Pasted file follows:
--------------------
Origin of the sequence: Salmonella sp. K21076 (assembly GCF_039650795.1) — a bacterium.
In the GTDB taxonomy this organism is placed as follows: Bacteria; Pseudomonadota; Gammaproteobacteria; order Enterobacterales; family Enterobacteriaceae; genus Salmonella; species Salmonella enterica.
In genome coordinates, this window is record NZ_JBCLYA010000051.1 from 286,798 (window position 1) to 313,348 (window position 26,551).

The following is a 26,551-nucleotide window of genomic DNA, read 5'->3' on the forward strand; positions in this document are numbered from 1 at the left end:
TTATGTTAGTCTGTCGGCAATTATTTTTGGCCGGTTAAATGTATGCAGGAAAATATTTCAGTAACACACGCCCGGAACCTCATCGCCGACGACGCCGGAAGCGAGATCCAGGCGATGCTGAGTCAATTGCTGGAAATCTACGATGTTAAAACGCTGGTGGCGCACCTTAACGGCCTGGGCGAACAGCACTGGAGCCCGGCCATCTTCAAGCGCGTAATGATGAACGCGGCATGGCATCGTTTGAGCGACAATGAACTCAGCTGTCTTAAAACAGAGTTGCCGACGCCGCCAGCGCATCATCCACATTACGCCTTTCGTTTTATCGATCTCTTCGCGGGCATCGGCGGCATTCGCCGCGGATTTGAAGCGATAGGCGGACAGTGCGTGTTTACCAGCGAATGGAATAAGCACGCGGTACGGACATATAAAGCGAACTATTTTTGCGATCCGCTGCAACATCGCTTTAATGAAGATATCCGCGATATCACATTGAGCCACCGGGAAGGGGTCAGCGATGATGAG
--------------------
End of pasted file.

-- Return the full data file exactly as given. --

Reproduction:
Origin of the sequence: Salmonella sp. K21076 (assembly GCF_039650795.1) — a bacterium.
In the GTDB taxonomy this organism is placed as follows: Bacteria; Pseudomonadota; Gammaproteobacteria; order Enterobacterales; family Enterobacteriaceae; genus Salmonella; species Salmonella enterica.
In genome coordinates, this window is record NZ_JBCLYA010000051.1 from 286,798 (window position 1) to 313,348 (window position 26,551).

The following is a 26,551-nucleotide window of genomic DNA, read 5'->3' on the forward strand; positions in this document are numbered from 1 at the left end:
TTATGTTAGTCTGTCGGCAATTATTTTTGGCCGGTTAAATGTATGCAGGAAAATATTTCAGTAACACACGCCCGGAACCTCATCGCCGACGACGCCGGAAGCGAGATCCAGGCGATGCTGAGTCAATTGCTGGAAATCTACGATGTTAAAACGCTGGTGGCGCACCTTAACGGCCTGGGCGAACAGCACTGGAGCCCGGCCATCTTCAAGCGCGTAATGATGAACGCGGCATGGCATCGTTTGAGCGACAATGAACTCAGCTGTCTTAAAACAGAGTTGCCGACGCCGCCAGCGCATCATCCACATTACGCCTTTCGTTTTATCGATCTCTTCGCGGGCATCGGCGGCATTCGCCGCGGATTTGAAGCGATAGGCGGACAGTGCGTGTTTACCAGCGAATGGAATAAGCACGCGGTACGGACATATAAAGCGAACTATTTTTGCGATCCGCTGCAACATCGCTTTAATGAAGATATCCGCGATATCACATTGAGCCACCGGGAAGGGGTCAGCGATGATGAG